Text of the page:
“Yeah, Like That Will Ever Happen”

Courtesy Gospel Media Library

I was reading last week about a dream that a young missionary had while in the Missionary Training Center (MTC). Here’s what his mission president reported it:

This elder of ours from southern Idaho had been serving in a neighboring mission. The creation of new Scottsdale and Gilbert missions in 2013 resulted in boundary adjustments throughout Arizona and into New Mexico. This happened just before our use of digital devices. This elder was among 18 missionaries who joined us from a neighboring mission that would not be using digital technology.

After the iPads were distributed zone-by-zone to our missionaries, he sent me an email citing a journal entry recounting a dream he had while in the Missionary Training Center in Provo, Utah. He had dreamed about being among missionaries gathered in a meetinghouse cultural hall, where they were each given an iPad and directed to do online proselyting on social media platforms, such as Facebook. He ended his entry noting he woke up and said, “Yeah, like that will ever happen.”

It did happen — through boundary realignments and a reassignment, he joined the Arizona Phoenix Mission that was using tablets. He then used online methods to share the gospel from Arizona to his hometown friend in Idaho.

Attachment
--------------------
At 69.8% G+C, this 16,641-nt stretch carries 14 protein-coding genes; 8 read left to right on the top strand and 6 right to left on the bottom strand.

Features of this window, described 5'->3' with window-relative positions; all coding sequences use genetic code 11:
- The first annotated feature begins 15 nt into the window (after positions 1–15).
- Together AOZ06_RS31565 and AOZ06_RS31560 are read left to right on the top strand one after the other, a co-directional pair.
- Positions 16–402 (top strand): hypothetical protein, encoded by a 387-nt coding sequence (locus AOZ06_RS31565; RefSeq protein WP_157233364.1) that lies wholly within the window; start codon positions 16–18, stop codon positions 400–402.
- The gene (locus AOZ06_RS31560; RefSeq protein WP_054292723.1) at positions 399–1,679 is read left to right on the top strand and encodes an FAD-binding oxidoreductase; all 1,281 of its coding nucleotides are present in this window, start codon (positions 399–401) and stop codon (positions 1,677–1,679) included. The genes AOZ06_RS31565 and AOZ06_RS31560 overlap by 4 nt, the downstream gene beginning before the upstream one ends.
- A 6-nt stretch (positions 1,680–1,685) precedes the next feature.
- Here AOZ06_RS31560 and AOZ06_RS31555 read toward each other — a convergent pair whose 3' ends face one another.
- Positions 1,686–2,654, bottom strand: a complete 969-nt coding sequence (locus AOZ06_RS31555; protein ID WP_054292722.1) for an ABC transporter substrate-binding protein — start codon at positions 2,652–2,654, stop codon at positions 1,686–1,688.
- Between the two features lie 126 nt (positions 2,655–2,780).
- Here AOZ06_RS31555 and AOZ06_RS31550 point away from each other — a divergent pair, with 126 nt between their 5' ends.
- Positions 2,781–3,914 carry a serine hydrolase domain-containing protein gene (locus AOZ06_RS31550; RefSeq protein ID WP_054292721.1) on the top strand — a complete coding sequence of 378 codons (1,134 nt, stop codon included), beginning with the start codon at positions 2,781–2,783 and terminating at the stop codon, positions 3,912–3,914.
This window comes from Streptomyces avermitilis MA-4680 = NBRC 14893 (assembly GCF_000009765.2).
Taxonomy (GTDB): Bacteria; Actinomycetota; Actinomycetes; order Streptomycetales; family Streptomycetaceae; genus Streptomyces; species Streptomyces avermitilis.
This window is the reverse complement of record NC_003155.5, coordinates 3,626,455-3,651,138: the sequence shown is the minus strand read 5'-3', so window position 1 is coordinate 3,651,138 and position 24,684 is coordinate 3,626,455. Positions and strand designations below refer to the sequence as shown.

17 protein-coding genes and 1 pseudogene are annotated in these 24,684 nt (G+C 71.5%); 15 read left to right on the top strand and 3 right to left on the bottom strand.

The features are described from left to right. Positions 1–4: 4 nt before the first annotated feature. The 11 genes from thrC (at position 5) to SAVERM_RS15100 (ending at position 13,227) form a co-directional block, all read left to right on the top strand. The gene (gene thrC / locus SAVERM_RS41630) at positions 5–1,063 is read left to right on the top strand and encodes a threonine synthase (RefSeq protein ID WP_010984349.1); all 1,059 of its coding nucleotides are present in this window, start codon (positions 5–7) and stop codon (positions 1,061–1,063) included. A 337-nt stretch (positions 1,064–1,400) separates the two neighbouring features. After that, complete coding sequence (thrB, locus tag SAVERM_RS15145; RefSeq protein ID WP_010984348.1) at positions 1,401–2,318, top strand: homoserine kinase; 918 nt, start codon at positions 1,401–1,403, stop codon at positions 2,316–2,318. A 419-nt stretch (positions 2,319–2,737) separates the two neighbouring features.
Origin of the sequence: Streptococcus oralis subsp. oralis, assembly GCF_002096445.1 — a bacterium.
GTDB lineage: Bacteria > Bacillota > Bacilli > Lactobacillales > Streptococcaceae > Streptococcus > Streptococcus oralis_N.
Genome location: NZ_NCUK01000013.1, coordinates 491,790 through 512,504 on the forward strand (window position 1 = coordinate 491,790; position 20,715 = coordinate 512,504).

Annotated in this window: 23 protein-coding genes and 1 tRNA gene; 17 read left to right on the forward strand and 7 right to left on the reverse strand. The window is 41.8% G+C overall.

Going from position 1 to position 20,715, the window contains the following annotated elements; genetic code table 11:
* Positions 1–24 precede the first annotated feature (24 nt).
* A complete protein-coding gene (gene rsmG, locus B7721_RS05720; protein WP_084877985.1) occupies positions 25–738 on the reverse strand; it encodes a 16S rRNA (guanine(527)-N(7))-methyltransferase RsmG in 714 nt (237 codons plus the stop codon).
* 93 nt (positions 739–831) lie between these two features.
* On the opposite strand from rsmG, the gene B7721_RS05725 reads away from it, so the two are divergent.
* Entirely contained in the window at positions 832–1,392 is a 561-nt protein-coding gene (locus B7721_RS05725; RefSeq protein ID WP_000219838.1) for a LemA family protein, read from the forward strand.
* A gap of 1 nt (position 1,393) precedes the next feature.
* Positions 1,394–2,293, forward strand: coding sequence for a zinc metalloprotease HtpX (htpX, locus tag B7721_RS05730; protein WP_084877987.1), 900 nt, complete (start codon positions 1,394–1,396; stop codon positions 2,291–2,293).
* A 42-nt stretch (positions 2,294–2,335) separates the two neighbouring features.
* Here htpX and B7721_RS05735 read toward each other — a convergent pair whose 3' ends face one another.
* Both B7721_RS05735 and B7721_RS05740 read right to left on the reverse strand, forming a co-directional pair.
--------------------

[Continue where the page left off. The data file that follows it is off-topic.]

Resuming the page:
From an email from the Church News, “The Power of Missionaries on the Internet,” by managing editor Scott Taylor, June 23, 2020.

This reminds me of something the prophet Joel told us centuries ago:

And it shall come to pass afterward, that I will pour out my spirit upon all flesh; and your sons and your daughters shall prophesy, your old men shall dream dreams, your young men shall see visions: and also upon the servants and upon the handmaids in those days will I pour out my spirit. And I will shew wonders in the heavens and in the earth, blood, and fire, and pillars of smoke.

(Joel 2:28-30.)

We are living in the prophetic times that Joel saw. The Spirit of the Lord is present in the lives of His saints who are seeking His will and His face. The gifts of God are available to anyone who will prepare to receive them.

Convert Baptisms Since 1970


The following data, taken from the General Conference site, lists in table form the number of convert baptisms in The Church of Jesus Christ of Latter-day Saints since 1970—over 11,000,000.

Year Convert Baptisms
1970 79,126
1971 83,514
1972 91,237
1973 79,603
1974 69,018
1975 95,412
1976 133,959
1977 167,939
1978 152,000
1979 193,000
1980 221,000
1981 224,000
1982 207,000
1983 189,419
1984 192,983
1985 197,640
1986 216,210
1987 227,284
1988 256,515
1989 318,940
1990 330,877
1991 297,770
1992 274,477
1993 304,808
1994 300,730
1995 304,330
1996 321,385
1997 317,798
1998 299,134
1999 306,171
2000 273,973
2001 292,612
2002 283,138
2003 242,923
2004 241,239
2005 243,108
2006 272,845
2007 279,218
2008 265,593
2009 280,106
2010 272,814
2011 281,312
2012 272,330
2013 282,945
2014 296,803
2015 257,402
2016 240,131
 Total 11,031,771


Walking into the Future

Forty years ago today, alone and scared, I walked into the front doors of the Salt Lake Mission Home—the old Lafayette School—at 75 North Temple in Salt Lake City. It was terrifying, but it was also one of the best investments I have ever made.

Mothers and fathers were weeping with their departing missionaries. My parents were 800 miles away. I was there against their will, so I was alone. I was rebelling against them by going on a mission.